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Polar location and functional domains of the Agrobacterium tumefaciens DNA transfer protein VirD4
Article first published online: 25 APR 2002
Volume 43, Issue 6, pages 1523–1532, March 2002
How to Cite
Kumar, R. B. and Das, A. (2002), Polar location and functional domains of the Agrobacterium tumefaciens DNA transfer protein VirD4. Molecular Microbiology, 43: 1523–1532. doi: 10.1046/j.1365-2958.2002.02829.x
- Issue published online: 25 APR 2002
- Article first published online: 25 APR 2002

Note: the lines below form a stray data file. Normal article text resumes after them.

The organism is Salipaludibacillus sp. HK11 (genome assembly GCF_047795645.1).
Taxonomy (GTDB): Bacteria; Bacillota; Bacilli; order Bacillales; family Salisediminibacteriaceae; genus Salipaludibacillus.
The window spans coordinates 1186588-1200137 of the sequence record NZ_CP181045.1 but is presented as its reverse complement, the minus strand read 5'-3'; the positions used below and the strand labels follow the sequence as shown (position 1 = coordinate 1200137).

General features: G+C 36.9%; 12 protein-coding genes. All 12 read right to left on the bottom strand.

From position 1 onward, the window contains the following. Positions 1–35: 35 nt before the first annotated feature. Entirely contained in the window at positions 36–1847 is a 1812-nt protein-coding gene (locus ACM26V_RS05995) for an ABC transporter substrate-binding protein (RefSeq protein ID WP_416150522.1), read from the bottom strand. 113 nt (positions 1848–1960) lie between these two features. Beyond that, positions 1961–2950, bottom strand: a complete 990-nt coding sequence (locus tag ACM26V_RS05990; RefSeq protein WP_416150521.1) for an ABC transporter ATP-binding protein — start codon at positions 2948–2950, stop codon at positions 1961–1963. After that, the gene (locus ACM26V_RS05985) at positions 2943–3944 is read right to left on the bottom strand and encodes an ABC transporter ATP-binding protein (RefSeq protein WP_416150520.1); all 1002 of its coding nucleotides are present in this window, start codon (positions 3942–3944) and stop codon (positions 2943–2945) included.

Agrobacterium tumefaciens VirD4 is essential for DNA transfer to plants. VirD4 presumably functions as a coupling factor that facilitates communication between a substrate and the transport pore. To serve as a coupling protein, VirD4 may be required to localize near the transport apparatus. In a previous study, we observed that several constituents of the transport apparatus localize to the cell membranes. In this study, we demonstrate that VirD4 has a unique cellular location. In immunofluorescence microscopy, cells probed with anti-VirD4 antibodies had foci of fluorescence primarily at the cell poles, indicating that VirD4 localizes to the cell pole. Polar location of VirD4 was not dependent on T-DNA processing, the formation of the transport apparatus and the presence of other Vir proteins. VirD4 is an integral membrane protein with one periplasmic domain. The large cytoplasmic region contains a nucleotide-binding domain. To investigate the role of these domains in DNA transfer, we introduced mutations in virD4 and studied the effect of a mutation on substrate transfer. A deletion of most of the periplasmic domain as well as the alterations of glycine 151 to serine and lysine 152 to alanine led to the complete loss of DNA transfer, indicating that both domains are essential for substrate transfer. Subcellular localization of the mutant proteins indicated that both the periplasmic and the nucleotide-binding domains are required for polar localization of VirD4. The periplasmic domain mutant VirD4Δ36–61 was distributed throughout the cell membrane, whereas the nucleotide binding site mutant VirD4G151S localized to sites other than the cell poles. Polar location of VirD4 suggests a role for the cell pole in DNA transfer.